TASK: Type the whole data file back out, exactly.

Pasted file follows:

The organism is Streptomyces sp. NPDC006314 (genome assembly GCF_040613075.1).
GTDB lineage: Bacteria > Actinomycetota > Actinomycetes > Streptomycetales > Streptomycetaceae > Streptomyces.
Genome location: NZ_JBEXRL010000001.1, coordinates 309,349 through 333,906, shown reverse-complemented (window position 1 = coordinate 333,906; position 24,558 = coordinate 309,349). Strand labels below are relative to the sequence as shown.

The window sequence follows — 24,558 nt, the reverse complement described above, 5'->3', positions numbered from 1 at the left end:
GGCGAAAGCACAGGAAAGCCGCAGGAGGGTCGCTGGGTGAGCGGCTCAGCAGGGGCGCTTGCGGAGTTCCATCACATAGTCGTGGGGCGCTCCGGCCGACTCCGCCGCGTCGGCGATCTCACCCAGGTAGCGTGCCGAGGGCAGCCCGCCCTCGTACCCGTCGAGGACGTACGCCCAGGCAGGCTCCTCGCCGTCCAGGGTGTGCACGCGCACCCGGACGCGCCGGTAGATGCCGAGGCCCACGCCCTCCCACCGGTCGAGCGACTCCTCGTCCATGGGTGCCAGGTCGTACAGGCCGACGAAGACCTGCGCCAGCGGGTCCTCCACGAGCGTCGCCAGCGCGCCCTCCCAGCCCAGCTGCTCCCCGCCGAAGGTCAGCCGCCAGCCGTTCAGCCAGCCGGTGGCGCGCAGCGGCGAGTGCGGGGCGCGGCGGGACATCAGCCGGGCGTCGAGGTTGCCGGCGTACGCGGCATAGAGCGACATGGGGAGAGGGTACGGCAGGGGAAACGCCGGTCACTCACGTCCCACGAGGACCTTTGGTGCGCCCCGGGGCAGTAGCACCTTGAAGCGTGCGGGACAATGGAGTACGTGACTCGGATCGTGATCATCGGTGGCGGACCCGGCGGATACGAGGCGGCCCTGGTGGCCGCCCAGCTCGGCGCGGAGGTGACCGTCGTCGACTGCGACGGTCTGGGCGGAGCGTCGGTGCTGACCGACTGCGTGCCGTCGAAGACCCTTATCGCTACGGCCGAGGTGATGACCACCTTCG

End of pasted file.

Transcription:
The organism is Streptomyces sp. NPDC006314 (genome assembly GCF_040613075.1).
GTDB lineage: Bacteria > Actinomycetota > Actinomycetes > Streptomycetales > Streptomycetaceae > Streptomyces.
Genome location: NZ_JBEXRL010000001.1, coordinates 309,349 through 333,906, shown reverse-complemented (window position 1 = coordinate 333,906; position 24,558 = coordinate 309,349). Strand labels below are relative to the sequence as shown.

The window sequence follows — 24,558 nt, the reverse complement described above, 5'->3', positions numbered from 1 at the left end:
GGCGAAAGCACAGGAAAGCCGCAGGAGGGTCGCTGGGTGAGCGGCTCAGCAGGGGCGCTTGCGGAGTTCCATCACATAGTCGTGGGGCGCTCCGGCCGACTCCGCCGCGTCGGCGATCTCACCCAGGTAGCGTGCCGAGGGCAGCCCGCCCTCGTACCCGTCGAGGACGTACGCCCAGGCAGGCTCCTCGCCGTCCAGGGTGTGCACGCGCACCCGGACGCGCCGGTAGATGCCGAGGCCCACGCCCTCCCACCGGTCGAGCGACTCCTCGTCCATGGGTGCCAGGTCGTACAGGCCGACGAAGACCTGCGCCAGCGGGTCCTCCACGAGCGTCGCCAGCGCGCCCTCCCAGCCCAGCTGCTCCCCGCCGAAGGTCAGCCGCCAGCCGTTCAGCCAGCCGGTGGCGCGCAGCGGCGAGTGCGGGGCGCGGCGGGACATCAGCCGGGCGTCGAGGTTGCCGGCGTACGCGGCATAGAGCGACATGGGGAGAGGGTACGGCAGGGGAAACGCCGGTCACTCACGTCCCACGAGGACCTTTGGTGCGCCCCGGGGCAGTAGCACCTTGAAGCGTGCGGGACAATGGAGTACGTGACTCGGATCGTGATCATCGGTGGCGGACCCGGCGGATACGAGGCGGCCCTGGTGGCCGCCCAGCTCGGCGCGGAGGTGACCGTCGTCGACTGCGACGGTCTGGGCGGAGCGTCGGTGCTGACCGACTGCGTGCCGTCGAAGACCCTTATCGCTACGGCCGAGGTGATGACCACCTTCG